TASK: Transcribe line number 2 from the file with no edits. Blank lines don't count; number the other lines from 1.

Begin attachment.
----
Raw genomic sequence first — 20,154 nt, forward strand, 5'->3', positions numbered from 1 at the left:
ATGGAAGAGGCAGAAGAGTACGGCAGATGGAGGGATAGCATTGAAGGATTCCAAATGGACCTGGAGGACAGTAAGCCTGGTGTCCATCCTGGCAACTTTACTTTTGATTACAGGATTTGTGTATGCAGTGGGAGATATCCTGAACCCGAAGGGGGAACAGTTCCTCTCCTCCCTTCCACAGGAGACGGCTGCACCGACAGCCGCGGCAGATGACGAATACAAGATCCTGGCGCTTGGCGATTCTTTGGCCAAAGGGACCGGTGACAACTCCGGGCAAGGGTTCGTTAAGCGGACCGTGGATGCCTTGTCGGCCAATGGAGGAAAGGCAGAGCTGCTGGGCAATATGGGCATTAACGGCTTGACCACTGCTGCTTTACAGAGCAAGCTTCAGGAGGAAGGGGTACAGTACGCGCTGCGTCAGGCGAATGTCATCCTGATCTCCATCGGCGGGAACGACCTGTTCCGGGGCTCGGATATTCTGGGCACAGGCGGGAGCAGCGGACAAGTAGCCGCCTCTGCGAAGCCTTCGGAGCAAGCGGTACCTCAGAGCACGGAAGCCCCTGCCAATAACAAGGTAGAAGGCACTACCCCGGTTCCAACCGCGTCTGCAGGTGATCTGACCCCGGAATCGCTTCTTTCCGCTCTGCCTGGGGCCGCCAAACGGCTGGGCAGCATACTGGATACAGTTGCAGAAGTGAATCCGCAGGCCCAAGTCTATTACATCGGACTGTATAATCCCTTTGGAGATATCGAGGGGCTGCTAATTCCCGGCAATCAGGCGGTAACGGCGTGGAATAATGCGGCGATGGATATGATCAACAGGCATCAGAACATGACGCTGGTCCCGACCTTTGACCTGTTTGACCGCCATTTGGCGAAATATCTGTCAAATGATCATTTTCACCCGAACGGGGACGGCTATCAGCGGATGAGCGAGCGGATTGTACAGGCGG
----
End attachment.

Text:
ATGGAAGAGGCAGAAGAGTACGGCAGATGGAGGGATAGCATTGAAGGATTCCAAATGGACCTGGAGGACAGTAAGCCTGGTGTCCATCCTGGCAACTTTACTTTTGATTACAGGATTTGTGTATGCAGTGGGAGATATCCTGAACCCGAAGGGGGAACAGTTCCTCTCCTCCCTTCCACAGGAGACGGCTGCACCGACAGCCGCGGCAGATGACGAATACAAGATCCTGGCGCTTGGCGATTCTTTGGCCAAAGGGACCGGTGACAACTCCGGGCAAGGGTTCGTTAAGCGGACCGTGGATGCCTTGTCGGCCAATGGAGGAAAGGCAGAGCTGCTGGGCAATATGGGCATTAACGGCTTGACCACTGCTGCTTTACAGAGCAAGCTTCAGGAGGAAGGGGTACAGTACGCGCTGCGTCAGGCGAATGTCATCCTGATCTCCATCGGCGGGAACGACCTGTTCCGGGGCTCGGATATTCTGGGCACAGGCGGGAGCAGCGGACAAGTAGCCGCCTCTGCGAAGCCTTCGGAGCAAGCGGTACCTCAGAGCACGGAAGCCCCTGCCAATAACAAGGTAGAAGGCACTACCCCGGTTCCAACCGCGTCTGCAGGTGATCTGACCCCGGAATCGCTTCTTTCCGCTCTGCCTGGGGCCGCCAAACGGCTGGGCAGCATACTGGATACAGTTGCAGAAGTGAATCCGCAGGCCCAAGTCTATTACATCGGACTGTATAATCCCTTTGGAGATATCGAGGGGCTGCTAATTCCCGGCAATCAGGCGGTAACGGCGTGGAATAATGCGGCGATGGATATGATCAACAGGCATCAGAACATGACGCTGGTCCCGACCTTTGACCTGTTTGACCGCCATTTGGCGAAATATCTGTCAAATGATCATTTTCACCCGAACGGGGACGGCTATCAGCGGATGAGCGAGCGGATTGTACAGGCGG